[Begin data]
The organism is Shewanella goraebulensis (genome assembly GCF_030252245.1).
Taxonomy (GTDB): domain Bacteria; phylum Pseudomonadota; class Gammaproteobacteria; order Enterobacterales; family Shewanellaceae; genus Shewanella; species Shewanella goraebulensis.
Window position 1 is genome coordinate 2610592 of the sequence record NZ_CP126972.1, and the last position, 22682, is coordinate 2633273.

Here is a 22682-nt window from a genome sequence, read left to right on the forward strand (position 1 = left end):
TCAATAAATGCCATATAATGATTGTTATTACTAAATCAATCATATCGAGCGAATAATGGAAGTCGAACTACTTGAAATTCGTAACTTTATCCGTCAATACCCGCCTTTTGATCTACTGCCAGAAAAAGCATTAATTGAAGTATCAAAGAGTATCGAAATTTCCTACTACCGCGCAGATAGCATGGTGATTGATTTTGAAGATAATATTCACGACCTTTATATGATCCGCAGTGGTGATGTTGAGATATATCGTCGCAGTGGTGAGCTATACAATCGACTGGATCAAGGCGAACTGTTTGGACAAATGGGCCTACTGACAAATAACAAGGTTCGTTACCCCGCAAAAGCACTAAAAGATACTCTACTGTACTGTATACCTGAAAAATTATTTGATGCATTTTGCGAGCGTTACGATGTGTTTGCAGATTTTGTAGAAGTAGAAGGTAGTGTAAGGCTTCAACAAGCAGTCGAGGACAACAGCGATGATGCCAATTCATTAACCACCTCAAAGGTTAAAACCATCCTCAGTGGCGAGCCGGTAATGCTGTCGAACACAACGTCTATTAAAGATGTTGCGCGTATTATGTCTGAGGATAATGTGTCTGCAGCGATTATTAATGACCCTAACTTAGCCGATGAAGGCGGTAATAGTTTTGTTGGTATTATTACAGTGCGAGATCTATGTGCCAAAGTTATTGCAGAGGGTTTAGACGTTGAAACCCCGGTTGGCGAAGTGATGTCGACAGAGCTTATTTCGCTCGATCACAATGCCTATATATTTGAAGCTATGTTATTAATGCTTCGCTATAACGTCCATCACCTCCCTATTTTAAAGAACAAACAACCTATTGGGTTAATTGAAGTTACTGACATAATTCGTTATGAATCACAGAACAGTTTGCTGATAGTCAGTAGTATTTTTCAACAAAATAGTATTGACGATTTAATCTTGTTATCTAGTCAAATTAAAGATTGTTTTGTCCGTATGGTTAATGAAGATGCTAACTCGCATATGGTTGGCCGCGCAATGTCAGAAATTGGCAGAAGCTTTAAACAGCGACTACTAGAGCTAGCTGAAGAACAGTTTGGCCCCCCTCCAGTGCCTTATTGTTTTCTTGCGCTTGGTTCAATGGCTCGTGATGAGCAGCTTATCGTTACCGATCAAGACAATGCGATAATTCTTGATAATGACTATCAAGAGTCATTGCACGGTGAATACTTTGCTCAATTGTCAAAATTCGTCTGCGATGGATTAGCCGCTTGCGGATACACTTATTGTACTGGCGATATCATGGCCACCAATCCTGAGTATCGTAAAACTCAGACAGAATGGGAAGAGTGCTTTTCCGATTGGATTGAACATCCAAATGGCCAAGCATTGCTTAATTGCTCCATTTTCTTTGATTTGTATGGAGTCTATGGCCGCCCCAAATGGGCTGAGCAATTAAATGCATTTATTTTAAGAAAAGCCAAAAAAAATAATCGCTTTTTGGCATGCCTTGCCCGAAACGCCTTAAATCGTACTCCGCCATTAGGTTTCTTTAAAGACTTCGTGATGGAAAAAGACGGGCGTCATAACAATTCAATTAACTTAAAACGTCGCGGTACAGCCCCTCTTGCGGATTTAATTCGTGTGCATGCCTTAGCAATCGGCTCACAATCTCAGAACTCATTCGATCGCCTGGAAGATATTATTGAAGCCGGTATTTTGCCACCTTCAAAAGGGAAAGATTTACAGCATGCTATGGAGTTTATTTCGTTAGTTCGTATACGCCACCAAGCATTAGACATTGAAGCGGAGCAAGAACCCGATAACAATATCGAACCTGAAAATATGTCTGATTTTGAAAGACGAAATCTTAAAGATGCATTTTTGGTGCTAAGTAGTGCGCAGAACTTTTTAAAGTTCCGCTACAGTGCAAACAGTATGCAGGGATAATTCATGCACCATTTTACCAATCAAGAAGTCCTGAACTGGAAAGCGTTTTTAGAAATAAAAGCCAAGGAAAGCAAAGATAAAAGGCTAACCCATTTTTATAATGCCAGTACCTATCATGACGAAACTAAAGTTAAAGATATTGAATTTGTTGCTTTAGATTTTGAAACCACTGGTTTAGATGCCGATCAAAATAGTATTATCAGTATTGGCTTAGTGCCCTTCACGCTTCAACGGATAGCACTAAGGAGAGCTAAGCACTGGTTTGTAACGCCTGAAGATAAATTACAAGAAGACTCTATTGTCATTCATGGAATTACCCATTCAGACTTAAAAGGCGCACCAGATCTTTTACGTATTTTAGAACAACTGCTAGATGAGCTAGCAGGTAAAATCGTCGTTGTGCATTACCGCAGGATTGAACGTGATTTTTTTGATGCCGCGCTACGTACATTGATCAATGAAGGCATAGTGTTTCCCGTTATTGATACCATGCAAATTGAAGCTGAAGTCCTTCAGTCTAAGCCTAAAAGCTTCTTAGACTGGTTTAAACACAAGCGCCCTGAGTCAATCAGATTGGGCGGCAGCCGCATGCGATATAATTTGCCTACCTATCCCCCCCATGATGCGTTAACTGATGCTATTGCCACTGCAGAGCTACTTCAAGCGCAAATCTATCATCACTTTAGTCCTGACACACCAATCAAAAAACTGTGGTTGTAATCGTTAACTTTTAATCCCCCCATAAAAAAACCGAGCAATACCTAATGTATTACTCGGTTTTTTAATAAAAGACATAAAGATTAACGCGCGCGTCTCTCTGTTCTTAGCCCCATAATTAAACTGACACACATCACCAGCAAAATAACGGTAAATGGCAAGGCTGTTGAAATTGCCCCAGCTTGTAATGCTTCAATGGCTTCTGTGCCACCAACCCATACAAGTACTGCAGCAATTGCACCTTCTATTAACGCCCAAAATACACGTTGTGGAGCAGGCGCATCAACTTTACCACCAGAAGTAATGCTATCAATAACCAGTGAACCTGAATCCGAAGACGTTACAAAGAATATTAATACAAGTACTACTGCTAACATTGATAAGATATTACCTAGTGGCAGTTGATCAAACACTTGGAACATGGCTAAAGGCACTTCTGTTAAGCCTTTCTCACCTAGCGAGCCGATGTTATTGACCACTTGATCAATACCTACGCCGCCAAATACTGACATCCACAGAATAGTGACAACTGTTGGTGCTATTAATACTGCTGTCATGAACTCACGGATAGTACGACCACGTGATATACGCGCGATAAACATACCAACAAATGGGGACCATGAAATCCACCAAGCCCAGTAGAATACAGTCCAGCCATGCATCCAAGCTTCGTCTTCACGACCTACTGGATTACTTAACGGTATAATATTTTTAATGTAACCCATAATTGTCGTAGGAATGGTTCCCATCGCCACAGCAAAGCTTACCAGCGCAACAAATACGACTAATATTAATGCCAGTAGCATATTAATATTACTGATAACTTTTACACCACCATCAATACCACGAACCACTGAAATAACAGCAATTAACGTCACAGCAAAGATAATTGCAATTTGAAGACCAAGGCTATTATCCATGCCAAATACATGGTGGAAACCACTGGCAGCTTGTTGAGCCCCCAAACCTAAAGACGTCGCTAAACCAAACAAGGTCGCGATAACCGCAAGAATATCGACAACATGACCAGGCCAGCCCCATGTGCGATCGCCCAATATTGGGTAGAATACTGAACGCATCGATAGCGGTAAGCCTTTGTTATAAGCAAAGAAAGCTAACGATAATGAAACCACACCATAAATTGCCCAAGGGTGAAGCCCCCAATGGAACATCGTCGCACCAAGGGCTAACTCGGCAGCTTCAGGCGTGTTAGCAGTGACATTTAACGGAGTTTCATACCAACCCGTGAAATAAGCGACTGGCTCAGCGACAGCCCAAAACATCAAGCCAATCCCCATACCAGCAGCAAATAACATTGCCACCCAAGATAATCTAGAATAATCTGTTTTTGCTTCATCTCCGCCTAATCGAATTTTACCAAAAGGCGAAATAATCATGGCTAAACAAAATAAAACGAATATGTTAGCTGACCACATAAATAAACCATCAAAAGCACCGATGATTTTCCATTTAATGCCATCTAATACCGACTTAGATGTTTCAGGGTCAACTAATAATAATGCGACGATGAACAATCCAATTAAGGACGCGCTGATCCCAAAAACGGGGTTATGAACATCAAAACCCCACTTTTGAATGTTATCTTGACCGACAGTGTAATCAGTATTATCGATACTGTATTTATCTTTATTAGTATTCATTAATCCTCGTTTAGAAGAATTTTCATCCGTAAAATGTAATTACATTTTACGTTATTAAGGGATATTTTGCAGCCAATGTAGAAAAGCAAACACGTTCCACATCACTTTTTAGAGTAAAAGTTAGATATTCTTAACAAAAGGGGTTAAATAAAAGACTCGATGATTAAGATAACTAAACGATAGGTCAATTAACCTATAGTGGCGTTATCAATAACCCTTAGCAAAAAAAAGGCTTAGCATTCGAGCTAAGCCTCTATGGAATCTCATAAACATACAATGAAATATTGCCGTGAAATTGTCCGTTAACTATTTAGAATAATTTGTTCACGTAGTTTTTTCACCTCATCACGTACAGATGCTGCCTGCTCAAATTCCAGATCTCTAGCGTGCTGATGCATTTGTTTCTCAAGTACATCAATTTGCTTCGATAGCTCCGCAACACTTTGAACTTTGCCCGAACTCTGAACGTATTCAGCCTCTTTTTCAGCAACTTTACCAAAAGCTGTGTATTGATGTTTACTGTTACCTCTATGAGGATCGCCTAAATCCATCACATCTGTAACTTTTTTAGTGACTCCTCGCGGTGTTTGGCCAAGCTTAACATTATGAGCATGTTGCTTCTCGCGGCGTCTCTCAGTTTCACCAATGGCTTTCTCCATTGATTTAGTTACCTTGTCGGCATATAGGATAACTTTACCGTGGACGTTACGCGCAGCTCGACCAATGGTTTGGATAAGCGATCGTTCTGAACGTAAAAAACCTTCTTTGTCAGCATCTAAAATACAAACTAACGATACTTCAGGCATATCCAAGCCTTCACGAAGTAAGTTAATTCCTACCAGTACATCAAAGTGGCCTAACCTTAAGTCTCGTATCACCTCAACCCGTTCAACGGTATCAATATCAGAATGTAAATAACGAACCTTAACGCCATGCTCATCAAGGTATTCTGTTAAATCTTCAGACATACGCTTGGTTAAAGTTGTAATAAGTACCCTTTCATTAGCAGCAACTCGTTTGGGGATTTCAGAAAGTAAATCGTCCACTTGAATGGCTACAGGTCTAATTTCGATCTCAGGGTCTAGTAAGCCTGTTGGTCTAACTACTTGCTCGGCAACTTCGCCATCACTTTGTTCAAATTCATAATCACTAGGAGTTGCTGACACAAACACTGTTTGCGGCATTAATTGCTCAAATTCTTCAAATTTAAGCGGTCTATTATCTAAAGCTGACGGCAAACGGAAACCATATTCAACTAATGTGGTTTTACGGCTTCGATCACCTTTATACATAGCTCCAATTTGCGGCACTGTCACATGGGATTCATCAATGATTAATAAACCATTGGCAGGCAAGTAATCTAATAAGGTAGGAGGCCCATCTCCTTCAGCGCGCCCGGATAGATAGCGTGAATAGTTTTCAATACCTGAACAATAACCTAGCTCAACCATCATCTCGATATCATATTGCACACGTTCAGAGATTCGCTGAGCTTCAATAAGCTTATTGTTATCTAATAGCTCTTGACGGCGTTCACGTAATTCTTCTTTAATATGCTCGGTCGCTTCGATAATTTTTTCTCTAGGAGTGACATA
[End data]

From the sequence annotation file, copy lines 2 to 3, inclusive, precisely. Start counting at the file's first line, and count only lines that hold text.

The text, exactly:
Taxonomy (GTDB): domain Bacteria; phylum Pseudomonadota; class Gammaproteobacteria; order Enterobacterales; family Shewanellaceae; genus Shewanella; species Shewanella goraebulensis.
Window position 1 is genome coordinate 2610592 of the sequence record NZ_CP126972.1, and the last position, 22682, is coordinate 2633273.